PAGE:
Macs are much more popular among college students than among older Americans.
Al Fasoldt's reviews and commentaries, continuously available online since 1983


MacBook laptop makes a great dorm mate

Aug. 1, 2010

By Al Fasoldt
Copyright © 2010, Al Fasoldt
Copyright © 2010, The Post-Standard

   Shopping for a laptop computer for a college student? My recommendation is Apple's MacBook.
   The MacBook has a huge advantage over any Windows laptop: It's immune to the more than 1 million viruses and uncountable spyware infections that plague Windows PCs. And the MacBook, like all Macs, comes with the kind of multimedia software that warms a student's heart -- iTunes, iPhoto, iMovie and iDVD.
   Macs are much more popular among college students than among older Americans, possibly because Macs have "caught the wave" of Apple's trendy devices popular among younger buyers -- the iPod, the iPhone and the new iPad -- and because all Macs have built-in wireless file sharing for music and photos.
   The technical specs of the MacBook are typical of a modern laptop -- 2.4 GHz Intel Core 2 Duo processor chip, 2 GB of memory, a 250 GB hard drive, an 8X DVD/CD burner, a webcam and microphone, Bluetooth short-distance wireless connectivity and built-in high-speed 802.11n wireless.
   But the MacBook stands out with 10-hour battery life and a multi-feature trackpad that offers inertial scrolling, pinch, rotate, swipe, tap, double-tap and drag capabilities.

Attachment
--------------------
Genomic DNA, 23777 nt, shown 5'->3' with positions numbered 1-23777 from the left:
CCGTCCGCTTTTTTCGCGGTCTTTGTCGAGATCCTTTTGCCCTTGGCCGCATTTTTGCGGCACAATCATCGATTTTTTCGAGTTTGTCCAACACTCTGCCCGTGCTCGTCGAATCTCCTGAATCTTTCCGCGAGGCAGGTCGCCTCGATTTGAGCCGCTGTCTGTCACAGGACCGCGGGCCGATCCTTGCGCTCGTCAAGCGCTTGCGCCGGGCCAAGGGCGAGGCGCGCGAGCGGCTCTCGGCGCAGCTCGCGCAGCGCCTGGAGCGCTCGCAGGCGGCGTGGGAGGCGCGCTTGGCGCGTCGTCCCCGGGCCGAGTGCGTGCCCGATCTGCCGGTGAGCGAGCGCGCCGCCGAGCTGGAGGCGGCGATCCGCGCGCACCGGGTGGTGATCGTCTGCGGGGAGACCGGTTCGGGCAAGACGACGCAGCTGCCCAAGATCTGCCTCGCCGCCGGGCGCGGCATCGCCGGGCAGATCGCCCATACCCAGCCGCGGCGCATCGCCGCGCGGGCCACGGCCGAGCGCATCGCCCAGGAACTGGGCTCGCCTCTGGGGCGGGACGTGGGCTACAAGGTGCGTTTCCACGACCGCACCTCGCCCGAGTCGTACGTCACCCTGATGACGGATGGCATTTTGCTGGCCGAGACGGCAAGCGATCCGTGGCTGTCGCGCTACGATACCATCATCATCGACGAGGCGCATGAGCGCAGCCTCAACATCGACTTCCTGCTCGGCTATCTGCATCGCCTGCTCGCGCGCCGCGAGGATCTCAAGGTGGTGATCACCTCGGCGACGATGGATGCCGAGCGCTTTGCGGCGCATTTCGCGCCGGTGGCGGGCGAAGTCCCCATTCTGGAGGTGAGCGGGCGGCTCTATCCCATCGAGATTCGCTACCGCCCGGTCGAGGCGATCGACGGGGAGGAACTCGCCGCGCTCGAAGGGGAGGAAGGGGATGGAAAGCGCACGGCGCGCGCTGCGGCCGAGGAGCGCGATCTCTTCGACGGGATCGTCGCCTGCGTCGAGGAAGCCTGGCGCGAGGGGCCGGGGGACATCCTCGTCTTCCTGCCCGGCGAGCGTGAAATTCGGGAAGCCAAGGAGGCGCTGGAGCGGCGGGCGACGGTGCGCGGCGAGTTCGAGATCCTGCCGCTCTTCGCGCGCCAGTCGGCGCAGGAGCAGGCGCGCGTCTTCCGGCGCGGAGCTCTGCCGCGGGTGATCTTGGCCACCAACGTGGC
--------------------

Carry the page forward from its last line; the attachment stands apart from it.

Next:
The MacBook lists for $999.00 for the public but is sold with a 10 percent discount to students, teachers, school employees and parents of students. This is at least twice the cost of a Windows laptop, but the overall cost probably evens out because Macs historically last longer, cost less to run and have a higher resale value than Windows PCs.
   Macs can be purchased online and at Apple-owned stores around the country. In Syracuse, the Apple store is located on the upper level of shops at Carousel Mall. Online, the Apple store address is http://store.apple.com/us.
   A traditional argument against Macs for college students -- that students sometimes need to run Windows programs and therefore should own Windows PCs -- became a non-issue a few years ago when Apple changed the design of Macs so they could run Windows.
   This can be done in two ways, either by installing Windows as an alternative bootup to the Mac's own software -- an Apple program supplied with Macs does this for you, as long as you supply a copy of Windows, allowing you to turn your Mac into a Windows PC at any bootup -- or by installing an $80 program that lets you run Windows at the same time your Mac is running its own programs. (Two programs do this, Parallels and VMware Fusion.)
   I recommend holding off on extra software, such as an office suite, so that the student can learn what software is actually needed. Macs include a spelling checker, a dictionary and a thesaurus that work all the time in every program, eliminating the need for a pricey word processor with those features. Apple's Text Edit, which comes with Macs, is a Microsoft-Word compatible program that probably can handle all word-processing functions a college student needs. If an office suite is needed, you don't need to pay a cent. The splendid OpenOffice suite -- it's so good I use it myself, as do many others who write about computers -- is a good way to get most of the capabilities of Microsoft Office without the bugs, failed upgrades and porky load times of Microsoft's version. For more on OpenOffice for the Mac, go to www.technofileonline.com/texts/tec090207.html.